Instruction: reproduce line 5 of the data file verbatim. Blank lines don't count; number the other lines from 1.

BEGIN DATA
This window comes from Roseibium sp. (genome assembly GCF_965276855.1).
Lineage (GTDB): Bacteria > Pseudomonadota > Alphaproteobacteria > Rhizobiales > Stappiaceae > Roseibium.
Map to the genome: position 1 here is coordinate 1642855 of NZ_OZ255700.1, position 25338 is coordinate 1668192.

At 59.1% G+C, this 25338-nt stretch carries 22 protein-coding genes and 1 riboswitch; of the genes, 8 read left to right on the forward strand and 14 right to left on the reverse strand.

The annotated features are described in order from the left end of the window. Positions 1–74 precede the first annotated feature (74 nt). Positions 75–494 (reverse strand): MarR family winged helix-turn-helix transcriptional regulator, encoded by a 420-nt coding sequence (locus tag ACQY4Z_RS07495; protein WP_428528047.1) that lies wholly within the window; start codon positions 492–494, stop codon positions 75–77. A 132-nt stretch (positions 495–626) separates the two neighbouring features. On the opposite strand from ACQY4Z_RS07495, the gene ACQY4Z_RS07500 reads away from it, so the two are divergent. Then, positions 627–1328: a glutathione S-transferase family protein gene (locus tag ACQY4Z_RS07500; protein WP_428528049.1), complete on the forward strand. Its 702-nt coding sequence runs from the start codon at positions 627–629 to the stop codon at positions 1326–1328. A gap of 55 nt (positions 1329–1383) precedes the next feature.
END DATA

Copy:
The annotated features are described in order from the left end of the window. Positions 1–74 precede the first annotated feature (74 nt). Positions 75–494 (reverse strand): MarR family winged helix-turn-helix transcriptional regulator, encoded by a 420-nt coding sequence (locus tag ACQY4Z_RS07495; protein WP_428528047.1) that lies wholly within the window; start codon positions 492–494, stop codon positions 75–77. A 132-nt stretch (positions 495–626) separates the two neighbouring features. On the opposite strand from ACQY4Z_RS07495, the gene ACQY4Z_RS07500 reads away from it, so the two are divergent. Then, positions 627–1328: a glutathione S-transferase family protein gene (locus tag ACQY4Z_RS07500; protein WP_428528049.1), complete on the forward strand. Its 702-nt coding sequence runs from the start codon at positions 627–629 to the stop codon at positions 1326–1328. A gap of 55 nt (positions 1329–1383) precedes the next feature.